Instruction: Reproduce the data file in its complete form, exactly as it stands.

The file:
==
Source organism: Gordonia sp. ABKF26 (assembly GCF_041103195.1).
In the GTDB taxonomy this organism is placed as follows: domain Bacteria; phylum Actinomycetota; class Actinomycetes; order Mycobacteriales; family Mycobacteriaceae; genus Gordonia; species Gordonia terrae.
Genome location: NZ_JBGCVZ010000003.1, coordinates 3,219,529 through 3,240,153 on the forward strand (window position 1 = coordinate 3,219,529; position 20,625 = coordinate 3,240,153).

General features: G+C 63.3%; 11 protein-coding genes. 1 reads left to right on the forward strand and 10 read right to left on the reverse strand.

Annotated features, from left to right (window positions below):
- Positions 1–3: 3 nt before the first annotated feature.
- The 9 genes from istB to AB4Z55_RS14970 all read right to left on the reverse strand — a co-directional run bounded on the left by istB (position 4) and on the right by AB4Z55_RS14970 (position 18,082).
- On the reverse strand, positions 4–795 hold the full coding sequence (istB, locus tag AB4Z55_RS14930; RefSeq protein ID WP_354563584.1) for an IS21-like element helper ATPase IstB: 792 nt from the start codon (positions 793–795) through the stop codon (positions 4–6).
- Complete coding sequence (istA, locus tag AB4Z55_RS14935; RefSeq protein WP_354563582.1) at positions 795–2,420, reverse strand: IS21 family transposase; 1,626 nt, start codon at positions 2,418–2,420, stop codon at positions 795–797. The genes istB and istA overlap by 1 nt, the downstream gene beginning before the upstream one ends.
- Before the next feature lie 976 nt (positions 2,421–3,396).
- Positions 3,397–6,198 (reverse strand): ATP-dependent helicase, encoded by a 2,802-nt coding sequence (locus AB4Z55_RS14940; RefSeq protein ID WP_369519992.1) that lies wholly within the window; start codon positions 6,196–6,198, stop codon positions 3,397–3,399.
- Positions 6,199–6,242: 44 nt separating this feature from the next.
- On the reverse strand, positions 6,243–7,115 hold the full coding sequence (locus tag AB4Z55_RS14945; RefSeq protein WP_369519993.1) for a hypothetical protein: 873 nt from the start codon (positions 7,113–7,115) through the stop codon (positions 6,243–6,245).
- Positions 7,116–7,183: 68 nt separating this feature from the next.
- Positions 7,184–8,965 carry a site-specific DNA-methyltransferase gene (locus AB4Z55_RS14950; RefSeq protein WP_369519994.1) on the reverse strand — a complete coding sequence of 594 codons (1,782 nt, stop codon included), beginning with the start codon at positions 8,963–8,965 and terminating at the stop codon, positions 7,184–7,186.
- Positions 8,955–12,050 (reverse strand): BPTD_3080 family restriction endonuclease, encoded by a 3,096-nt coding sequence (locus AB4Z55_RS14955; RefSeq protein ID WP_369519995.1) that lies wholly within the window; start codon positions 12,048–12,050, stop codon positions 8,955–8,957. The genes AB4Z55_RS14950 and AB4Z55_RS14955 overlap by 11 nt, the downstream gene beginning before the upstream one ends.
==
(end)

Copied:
Source organism: Gordonia sp. ABKF26 (assembly GCF_041103195.1).
In the GTDB taxonomy this organism is placed as follows: domain Bacteria; phylum Actinomycetota; class Actinomycetes; order Mycobacteriales; family Mycobacteriaceae; genus Gordonia; species Gordonia terrae.
Genome location: NZ_JBGCVZ010000003.1, coordinates 3,219,529 through 3,240,153 on the forward strand (window position 1 = coordinate 3,219,529; position 20,625 = coordinate 3,240,153).

General features: G+C 63.3%; 11 protein-coding genes. 1 reads left to right on the forward strand and 10 read right to left on the reverse strand.

Annotated features, from left to right (window positions below):
- Positions 1–3: 3 nt before the first annotated feature.
- The 9 genes from istB to AB4Z55_RS14970 all read right to left on the reverse strand — a co-directional run bounded on the left by istB (position 4) and on the right by AB4Z55_RS14970 (position 18,082).
- On the reverse strand, positions 4–795 hold the full coding sequence (istB, locus tag AB4Z55_RS14930; RefSeq protein ID WP_354563584.1) for an IS21-like element helper ATPase IstB: 792 nt from the start codon (positions 793–795) through the stop codon (positions 4–6).
- Complete coding sequence (istA, locus tag AB4Z55_RS14935; RefSeq protein WP_354563582.1) at positions 795–2,420, reverse strand: IS21 family transposase; 1,626 nt, start codon at positions 2,418–2,420, stop codon at positions 795–797. The genes istB and istA overlap by 1 nt, the downstream gene beginning before the upstream one ends.
- Before the next feature lie 976 nt (positions 2,421–3,396).
- Positions 3,397–6,198 (reverse strand): ATP-dependent helicase, encoded by a 2,802-nt coding sequence (locus AB4Z55_RS14940; RefSeq protein ID WP_369519992.1) that lies wholly within the window; start codon positions 6,196–6,198, stop codon positions 3,397–3,399.
- Positions 6,199–6,242: 44 nt separating this feature from the next.
- On the reverse strand, positions 6,243–7,115 hold the full coding sequence (locus tag AB4Z55_RS14945; RefSeq protein WP_369519993.1) for a hypothetical protein: 873 nt from the start codon (positions 7,113–7,115) through the stop codon (positions 6,243–6,245).
- Positions 7,116–7,183: 68 nt separating this feature from the next.
- Positions 7,184–8,965 carry a site-specific DNA-methyltransferase gene (locus AB4Z55_RS14950; RefSeq protein WP_369519994.1) on the reverse strand — a complete coding sequence of 594 codons (1,782 nt, stop codon included), beginning with the start codon at positions 8,963–8,965 and terminating at the stop codon, positions 7,184–7,186.
- Positions 8,955–12,050 (reverse strand): BPTD_3080 family restriction endonuclease, encoded by a 3,096-nt coding sequence (locus AB4Z55_RS14955; RefSeq protein ID WP_369519995.1) that lies wholly within the window; start codon positions 12,048–12,050, stop codon positions 8,955–8,957. The genes AB4Z55_RS14950 and AB4Z55_RS14955 overlap by 11 nt, the downstream gene beginning before the upstream one ends.